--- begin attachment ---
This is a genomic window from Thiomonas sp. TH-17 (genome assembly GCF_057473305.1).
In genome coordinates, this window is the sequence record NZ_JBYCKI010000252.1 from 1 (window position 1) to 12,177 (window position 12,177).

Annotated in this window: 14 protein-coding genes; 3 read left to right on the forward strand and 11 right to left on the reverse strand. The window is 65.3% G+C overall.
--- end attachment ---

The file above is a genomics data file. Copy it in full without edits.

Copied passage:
This is a genomic window from Thiomonas sp. TH-17 (genome assembly GCF_057473305.1).
In genome coordinates, this window is the sequence record NZ_JBYCKI010000252.1 from 1 (window position 1) to 12,177 (window position 12,177).

Annotated in this window: 14 protein-coding genes; 3 read left to right on the forward strand and 11 right to left on the reverse strand. The window is 65.3% G+C overall.